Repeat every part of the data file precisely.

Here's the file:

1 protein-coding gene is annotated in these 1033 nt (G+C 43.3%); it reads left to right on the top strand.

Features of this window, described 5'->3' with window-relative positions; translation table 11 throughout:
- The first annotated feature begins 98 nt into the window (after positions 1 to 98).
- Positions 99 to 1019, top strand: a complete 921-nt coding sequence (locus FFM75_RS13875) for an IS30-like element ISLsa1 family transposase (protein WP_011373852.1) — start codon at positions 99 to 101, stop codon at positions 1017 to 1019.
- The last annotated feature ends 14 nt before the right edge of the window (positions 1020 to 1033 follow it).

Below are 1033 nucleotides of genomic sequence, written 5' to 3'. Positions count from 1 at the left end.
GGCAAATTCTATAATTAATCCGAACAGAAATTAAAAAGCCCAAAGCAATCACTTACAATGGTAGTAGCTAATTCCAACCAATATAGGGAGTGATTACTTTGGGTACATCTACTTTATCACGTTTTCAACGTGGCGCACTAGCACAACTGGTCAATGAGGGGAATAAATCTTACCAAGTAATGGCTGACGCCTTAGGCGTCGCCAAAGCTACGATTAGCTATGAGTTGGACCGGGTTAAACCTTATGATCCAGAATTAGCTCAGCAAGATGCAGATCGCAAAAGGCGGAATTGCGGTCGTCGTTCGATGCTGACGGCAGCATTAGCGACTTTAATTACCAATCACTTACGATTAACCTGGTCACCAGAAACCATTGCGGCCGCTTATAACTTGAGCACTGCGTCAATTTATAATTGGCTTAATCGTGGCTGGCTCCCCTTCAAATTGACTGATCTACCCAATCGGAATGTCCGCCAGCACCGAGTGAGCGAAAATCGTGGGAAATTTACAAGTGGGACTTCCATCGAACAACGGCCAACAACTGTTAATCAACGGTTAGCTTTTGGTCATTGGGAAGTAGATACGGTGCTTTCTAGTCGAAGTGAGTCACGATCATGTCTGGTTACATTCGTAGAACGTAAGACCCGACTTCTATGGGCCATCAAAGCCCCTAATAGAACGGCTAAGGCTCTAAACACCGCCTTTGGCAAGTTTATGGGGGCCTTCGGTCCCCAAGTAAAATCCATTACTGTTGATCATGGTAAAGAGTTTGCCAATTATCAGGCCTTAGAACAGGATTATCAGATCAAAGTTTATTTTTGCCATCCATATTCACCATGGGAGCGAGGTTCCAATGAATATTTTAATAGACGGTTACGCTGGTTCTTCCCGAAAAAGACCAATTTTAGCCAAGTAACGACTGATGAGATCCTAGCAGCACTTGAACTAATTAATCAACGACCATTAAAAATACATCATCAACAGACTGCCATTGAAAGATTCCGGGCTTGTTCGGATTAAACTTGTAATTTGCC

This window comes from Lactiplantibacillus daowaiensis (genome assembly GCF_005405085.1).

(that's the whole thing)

1 protein-coding gene is annotated in these 1033 nt (G+C 43.3%); it reads left to right on the top strand.

Features of this window, described 5'->3' with window-relative positions; translation table 11 throughout:
- The first annotated feature begins 98 nt into the window (after positions 1 to 98).
- Positions 99 to 1019, top strand: a complete 921-nt coding sequence (locus FFM75_RS13875) for an IS30-like element ISLsa1 family transposase (protein WP_011373852.1) — start codon at positions 99 to 101, stop codon at positions 1017 to 1019.
- The last annotated feature ends 14 nt before the right edge of the window (positions 1020 to 1033 follow it).

Below are 1033 nucleotides of genomic sequence, written 5' to 3'. Positions count from 1 at the left end.
GGCAAATTCTATAATTAATCCGAACAGAAATTAAAAAGCCCAAAGCAATCACTTACAATGGTAGTAGCTAATTCCAACCAATATAGGGAGTGATTACTTTGGGTACATCTACTTTATCACGTTTTCAACGTGGCGCACTAGCACAACTGGTCAATGAGGGGAATAAATCTTACCAAGTAATGGCTGACGCCTTAGGCGTCGCCAAAGCTACGATTAGCTATGAGTTGGACCGGGTTAAACCTTATGATCCAGAATTAGCTCAGCAAGATGCAGATCGCAAAAGGCGGAATTGCGGTCGTCGTTCGATGCTGACGGCAGCATTAGCGACTTTAATTACCAATCACTTACGATTAACCTGGTCACCAGAAACCATTGCGGCCGCTTATAACTTGAGCACTGCGTCAATTTATAATTGGCTTAATCGTGGCTGGCTCCCCTTCAAATTGACTGATCTACCCAATCGGAATGTCCGCCAGCACCGAGTGAGCGAAAATCGTGGGAAATTTACAAGTGGGACTTCCATCGAACAACGGCCAACAACTGTTAATCAACGGTTAGCTTTTGGTCATTGGGAAGTAGATACGGTGCTTTCTAGTCGAAGTGAGTCACGATCATGTCTGGTTACATTCGTAGAACGTAAGACCCGACTTCTATGGGCCATCAAAGCCCCTAATAGAACGGCTAAGGCTCTAAACACCGCCTTTGGCAAGTTTATGGGGGCCTTCGGTCCCCAAGTAAAATCCATTACTGTTGATCATGGTAAAGAGTTTGCCAATTATCAGGCCTTAGAACAGGATTATCAGATCAAAGTTTATTTTTGCCATCCATATTCACCATGGGAGCGAGGTTCCAATGAATATTTTAATAGACGGTTACGCTGGTTCTTCCCGAAAAAGACCAATTTTAGCCAAGTAACGACTGATGAGATCCTAGCAGCACTTGAACTAATTAATCAACGACCATTAAAAATACATCATCAACAGACTGCCATTGAAAGATTCCGGGCTTGTTCGGATTAAACTTGTAATTTGCC

This window comes from Lactiplantibacillus daowaiensis (genome assembly GCF_005405085.1).